A month-long French offensive known as the Second Battle of Verdun is the subject of this 10-slide series put out by the SDV division of LSU. Featuring scenes from the recaptured regions surrounding Esnes, the series really portrays the devastation caused by 4 million shells impacting a region localized around a few miles of space.
Bad puns aside, LSU really screwed the pooch on a 45x107mm glass plate stereoview - not only did they print the image horizontally reversed, but they managed to rotate the right-hand frame of the stereo pair by 180º. In this post, we explore the printing process that must have been employed by LSU in making an extremely goofy glass plate.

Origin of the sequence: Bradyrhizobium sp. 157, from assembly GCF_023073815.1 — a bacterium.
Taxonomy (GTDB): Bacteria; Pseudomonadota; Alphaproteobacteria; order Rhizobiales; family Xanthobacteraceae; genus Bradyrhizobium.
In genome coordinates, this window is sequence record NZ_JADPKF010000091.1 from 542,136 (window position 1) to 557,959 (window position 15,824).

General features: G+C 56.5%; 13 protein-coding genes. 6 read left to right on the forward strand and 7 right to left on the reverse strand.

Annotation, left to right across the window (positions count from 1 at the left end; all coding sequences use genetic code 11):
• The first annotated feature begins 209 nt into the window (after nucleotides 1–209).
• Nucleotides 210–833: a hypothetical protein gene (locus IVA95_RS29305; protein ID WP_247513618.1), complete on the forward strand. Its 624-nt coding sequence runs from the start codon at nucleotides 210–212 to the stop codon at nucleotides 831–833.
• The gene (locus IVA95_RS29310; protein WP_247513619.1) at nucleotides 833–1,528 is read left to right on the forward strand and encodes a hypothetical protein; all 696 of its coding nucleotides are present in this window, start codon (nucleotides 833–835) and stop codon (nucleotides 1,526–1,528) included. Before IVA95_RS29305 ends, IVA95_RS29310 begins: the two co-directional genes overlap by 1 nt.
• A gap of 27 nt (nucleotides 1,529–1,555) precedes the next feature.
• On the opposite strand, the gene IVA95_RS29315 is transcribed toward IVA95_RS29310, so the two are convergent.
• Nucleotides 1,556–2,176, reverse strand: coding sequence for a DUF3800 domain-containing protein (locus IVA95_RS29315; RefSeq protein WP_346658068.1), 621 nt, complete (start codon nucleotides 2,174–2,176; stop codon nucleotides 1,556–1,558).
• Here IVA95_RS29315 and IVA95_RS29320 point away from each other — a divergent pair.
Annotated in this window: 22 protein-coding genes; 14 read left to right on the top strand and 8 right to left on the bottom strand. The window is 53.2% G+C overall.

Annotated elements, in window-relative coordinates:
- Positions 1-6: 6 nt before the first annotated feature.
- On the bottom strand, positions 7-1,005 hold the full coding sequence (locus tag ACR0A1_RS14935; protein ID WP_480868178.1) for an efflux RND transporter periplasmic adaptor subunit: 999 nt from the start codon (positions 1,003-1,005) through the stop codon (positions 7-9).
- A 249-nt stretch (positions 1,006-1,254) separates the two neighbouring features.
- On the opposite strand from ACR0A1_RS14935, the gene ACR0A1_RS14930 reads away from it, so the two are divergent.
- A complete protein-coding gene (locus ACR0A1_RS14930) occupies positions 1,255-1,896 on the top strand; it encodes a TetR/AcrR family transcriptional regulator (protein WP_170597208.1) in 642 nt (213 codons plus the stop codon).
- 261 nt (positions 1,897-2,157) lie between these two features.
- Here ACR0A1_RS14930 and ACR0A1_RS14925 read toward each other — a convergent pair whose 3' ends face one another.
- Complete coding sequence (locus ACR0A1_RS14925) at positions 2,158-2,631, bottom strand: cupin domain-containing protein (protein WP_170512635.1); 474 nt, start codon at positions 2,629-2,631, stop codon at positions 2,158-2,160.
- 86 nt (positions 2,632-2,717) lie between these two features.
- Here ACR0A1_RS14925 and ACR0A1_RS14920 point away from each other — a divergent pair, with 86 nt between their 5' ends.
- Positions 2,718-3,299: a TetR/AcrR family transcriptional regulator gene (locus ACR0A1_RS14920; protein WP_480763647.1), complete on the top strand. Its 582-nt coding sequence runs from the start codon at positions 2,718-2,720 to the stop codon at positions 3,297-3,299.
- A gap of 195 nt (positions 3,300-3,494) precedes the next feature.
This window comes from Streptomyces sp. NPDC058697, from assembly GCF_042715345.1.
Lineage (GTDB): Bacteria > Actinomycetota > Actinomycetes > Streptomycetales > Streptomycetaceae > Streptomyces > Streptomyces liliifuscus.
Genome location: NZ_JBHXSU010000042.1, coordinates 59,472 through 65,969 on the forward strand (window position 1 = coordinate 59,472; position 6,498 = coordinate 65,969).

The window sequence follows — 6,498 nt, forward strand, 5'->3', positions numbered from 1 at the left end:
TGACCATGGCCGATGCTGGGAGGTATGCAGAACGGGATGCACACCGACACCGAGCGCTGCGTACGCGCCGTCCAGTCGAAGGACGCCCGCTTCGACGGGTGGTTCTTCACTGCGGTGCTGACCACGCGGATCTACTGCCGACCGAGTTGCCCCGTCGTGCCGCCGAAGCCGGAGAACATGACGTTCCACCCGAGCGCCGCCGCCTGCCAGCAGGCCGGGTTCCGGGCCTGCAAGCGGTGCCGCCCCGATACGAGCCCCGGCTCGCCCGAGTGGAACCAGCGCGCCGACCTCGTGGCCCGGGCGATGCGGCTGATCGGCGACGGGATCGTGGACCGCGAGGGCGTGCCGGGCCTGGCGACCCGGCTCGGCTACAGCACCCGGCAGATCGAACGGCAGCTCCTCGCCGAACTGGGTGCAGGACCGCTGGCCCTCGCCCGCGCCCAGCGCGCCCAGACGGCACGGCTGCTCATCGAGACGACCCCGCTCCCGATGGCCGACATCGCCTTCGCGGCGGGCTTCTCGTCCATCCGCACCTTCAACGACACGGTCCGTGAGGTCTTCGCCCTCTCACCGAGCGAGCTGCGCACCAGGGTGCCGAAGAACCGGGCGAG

On 1 April 1915, an MoS-3 piloted by Sergeant Jean Navarre took to the skies - where it encountered a German Albatros B.II. Some sharpshooting by the observer, Lieutenant Jean Robert, brought down the biplane - leading to the capture of the craft and its occupants, and the first victory for the MS 12 Escadrille, and medals for Navarre and Robert.
Sometimes, whilst one is sorting through a newly acquired collection, a new slide or card proves just captivating - and one winds up just admiring it through their favorite stereoscope for minutes on end. This was one from my latest acquisition which had this effect on me.
A simple cross sits above a pile of German corpses - in a 1,000-year-old village that was completely leveled in a year, and finally came to be home to the largest military cemetery in France.
As I head out to what I often describe as "a snowbound hellhole" of a hometown to celebrate Thanksgiving with my family, I share an image of soldiers trudging through an *actual* snowbound hellhole on their way to battle.
French soldiers passed the interminably long days, weeks, and months in the trenches in numerous ways. One of these ways was by playing the card game Manille.